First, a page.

Iran’s Joy Over the Taliban’s Victory in Afghanistan Will Be Short-Lived

September 21, 2021

The Taliban will now be wary of Iranian subterfuge and will crackdown vigorously against any plot against them, perhaps forming a flashpoint for future conflict between the neighbouring countries.
Afghan men walk towards an Afghan-Iran border crossing in Zaranj on September 8, 2021. Photo by Javed Tanveer, AFP via Getty Images

Despite being a fundamentalist Shia Islamist power, some may have been surprised to see Iran hosting the Sunni Islamist Taliban in Tehran and congratulating them over their victory in their 20-year war against the United States that finally saw Kabul back in the hands of the insurgents and the Joe Biden administration withdrawing all forces not long after. But it is precisely the Taliban’s military successes and their ability to inflict humiliating defeats against the U.S. that has Iran so overjoyed, rather than any particular affinity for the Taliban themselves.

Iran played a role in the U.S. invasion of Afghanistan

It is easy to forget considering Iran’s incessant rhetoric on being the spearhead of the so-called “Axis of Resistance”, but Tehran played a significant role in facilitating the invasions of both Afghanistan in 2001 and Iraq in 2003.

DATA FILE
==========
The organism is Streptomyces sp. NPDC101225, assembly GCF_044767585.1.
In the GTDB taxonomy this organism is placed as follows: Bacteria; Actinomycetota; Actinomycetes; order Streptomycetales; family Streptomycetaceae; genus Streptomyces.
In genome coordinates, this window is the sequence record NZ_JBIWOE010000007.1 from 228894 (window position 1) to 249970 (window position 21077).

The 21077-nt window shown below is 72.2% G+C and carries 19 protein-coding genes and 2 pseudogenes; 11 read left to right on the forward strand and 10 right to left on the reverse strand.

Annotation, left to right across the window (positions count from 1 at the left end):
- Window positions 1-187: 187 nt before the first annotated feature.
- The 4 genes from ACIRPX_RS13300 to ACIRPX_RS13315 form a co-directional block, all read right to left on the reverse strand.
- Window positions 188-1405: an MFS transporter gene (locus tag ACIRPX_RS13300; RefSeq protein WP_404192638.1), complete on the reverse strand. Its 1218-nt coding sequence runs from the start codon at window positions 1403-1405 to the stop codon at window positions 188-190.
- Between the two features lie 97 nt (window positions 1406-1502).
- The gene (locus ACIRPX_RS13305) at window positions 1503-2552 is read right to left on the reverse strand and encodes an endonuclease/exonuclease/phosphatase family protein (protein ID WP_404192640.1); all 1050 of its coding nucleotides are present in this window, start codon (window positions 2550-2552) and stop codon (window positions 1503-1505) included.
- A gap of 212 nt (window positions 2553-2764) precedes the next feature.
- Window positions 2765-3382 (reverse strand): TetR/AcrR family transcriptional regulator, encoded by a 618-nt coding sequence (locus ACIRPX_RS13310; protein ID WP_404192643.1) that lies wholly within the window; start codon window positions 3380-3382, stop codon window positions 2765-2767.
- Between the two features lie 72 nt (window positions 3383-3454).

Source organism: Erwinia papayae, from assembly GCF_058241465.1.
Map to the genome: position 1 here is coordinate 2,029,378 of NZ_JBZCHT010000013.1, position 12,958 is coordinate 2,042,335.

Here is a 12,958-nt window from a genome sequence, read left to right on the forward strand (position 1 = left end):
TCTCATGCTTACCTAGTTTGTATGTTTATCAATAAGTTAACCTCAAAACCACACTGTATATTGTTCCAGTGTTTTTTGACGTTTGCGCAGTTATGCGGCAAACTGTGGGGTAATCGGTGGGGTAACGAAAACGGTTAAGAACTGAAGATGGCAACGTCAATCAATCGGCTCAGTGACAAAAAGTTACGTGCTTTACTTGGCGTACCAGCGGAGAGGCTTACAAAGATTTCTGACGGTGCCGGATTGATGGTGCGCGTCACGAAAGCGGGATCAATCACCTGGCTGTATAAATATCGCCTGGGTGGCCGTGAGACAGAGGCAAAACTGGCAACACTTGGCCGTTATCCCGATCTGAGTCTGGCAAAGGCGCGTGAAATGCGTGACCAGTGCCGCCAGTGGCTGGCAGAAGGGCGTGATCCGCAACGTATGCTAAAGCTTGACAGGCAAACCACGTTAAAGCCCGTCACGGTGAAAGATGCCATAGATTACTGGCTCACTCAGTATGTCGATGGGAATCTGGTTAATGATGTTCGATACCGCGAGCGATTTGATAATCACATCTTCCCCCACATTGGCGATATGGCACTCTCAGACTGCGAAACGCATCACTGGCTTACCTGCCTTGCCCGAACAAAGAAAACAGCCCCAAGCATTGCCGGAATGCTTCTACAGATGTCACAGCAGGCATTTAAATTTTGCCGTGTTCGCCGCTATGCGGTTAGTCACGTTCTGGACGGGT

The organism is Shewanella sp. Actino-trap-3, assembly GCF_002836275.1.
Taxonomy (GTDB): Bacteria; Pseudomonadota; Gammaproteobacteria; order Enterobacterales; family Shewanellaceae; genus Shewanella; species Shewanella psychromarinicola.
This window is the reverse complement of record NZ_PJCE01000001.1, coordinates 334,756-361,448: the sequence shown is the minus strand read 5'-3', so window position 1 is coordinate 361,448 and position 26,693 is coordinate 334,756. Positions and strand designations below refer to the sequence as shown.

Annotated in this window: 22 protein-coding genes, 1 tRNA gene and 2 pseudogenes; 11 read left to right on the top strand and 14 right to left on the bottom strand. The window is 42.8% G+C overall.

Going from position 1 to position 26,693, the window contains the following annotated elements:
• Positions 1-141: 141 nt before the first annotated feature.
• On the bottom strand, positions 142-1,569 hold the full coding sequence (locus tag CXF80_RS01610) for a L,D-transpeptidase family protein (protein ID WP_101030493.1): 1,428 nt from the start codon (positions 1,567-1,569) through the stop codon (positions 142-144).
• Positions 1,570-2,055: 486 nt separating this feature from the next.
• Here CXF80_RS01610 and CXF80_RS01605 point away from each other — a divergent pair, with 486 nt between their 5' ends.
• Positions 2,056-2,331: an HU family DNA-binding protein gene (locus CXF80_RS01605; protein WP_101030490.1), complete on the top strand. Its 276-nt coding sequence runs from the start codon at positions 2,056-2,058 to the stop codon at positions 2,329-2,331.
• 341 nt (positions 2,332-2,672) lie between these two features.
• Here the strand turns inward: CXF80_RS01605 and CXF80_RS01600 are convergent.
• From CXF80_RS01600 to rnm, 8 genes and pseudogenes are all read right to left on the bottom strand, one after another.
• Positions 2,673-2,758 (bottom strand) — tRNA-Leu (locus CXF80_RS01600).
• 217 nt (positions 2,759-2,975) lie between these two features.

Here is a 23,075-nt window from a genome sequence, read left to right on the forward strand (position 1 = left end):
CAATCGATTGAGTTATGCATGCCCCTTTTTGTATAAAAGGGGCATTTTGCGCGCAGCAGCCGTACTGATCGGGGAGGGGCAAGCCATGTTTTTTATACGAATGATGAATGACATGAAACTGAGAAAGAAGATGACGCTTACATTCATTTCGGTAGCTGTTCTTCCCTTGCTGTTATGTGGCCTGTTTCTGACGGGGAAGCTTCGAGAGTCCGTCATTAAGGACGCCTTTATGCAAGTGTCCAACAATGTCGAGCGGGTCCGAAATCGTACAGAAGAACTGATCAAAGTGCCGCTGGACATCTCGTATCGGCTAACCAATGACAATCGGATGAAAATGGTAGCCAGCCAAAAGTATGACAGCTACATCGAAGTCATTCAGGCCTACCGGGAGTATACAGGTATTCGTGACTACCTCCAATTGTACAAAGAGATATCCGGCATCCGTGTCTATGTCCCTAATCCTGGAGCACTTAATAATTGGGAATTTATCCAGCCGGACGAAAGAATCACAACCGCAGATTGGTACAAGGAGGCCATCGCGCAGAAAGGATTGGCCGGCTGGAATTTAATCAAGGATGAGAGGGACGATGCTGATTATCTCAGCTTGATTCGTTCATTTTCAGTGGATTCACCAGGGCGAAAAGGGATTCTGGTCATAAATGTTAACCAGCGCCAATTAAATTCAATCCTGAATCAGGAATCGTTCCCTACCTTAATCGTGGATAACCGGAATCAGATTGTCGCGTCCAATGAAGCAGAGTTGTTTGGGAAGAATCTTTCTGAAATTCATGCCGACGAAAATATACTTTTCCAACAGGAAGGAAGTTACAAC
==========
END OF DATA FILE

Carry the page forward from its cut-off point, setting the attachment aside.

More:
Far from being warm friends, Iran once considered going to war against Afghanistan in 1998 after the Taliban massacred not only hundreds of Hazara Shia but also managed to kill eight Iranian diplomats and a journalist at Tehran’s consulate in Mazar-i Sharif. Seeing an opportunity to avenge themselves against the Taliban, the Iranian regime provided military and intelligence support to the George W. Bush administration, helped the United States to topple the Taliban and force them out of power.

The Iranian regime then spent the better part of the first decade of the War on Terror agitating against drawing any distinction between the Taliban and Al-Qaeda, insisting that the two ought to be considered inseparable from one another and deserving of the same powerful military response from Western powers.

However, once Tehran’s ambitions for nuclear weapons came under the spotlight and international pressure began to mount against them led by Washington, they suddenly changed their tune. Iran began to host Taliban fighters and commanders in Iran, extended some weapons and other supplies to the militants, and even tried to insert themselves into the Afghan peace process brokered by the Donald Trump administration in 2019.

It suddenly became in Iran’s interests to support the Taliban if only to ensure that the Afghan group could inflict continued losses against the United States and to apply pressure against Washington in the nuclear talks that were first started by Barack Obama, abandoned by Trump, and now being courted once again by Obama’s protégé and ideological successor Joe Biden. By supporting the Taliban’s military activities and providing shelter to its leadership and commanders, Iran was using the group to humiliate the Americans in Afghanistan and weaken their resolve against Tehran.

Up until that point in time, however, it is clear that Iran has never harbored any real love for the Taliban and has in fact fought them and opposed them since the 1990s.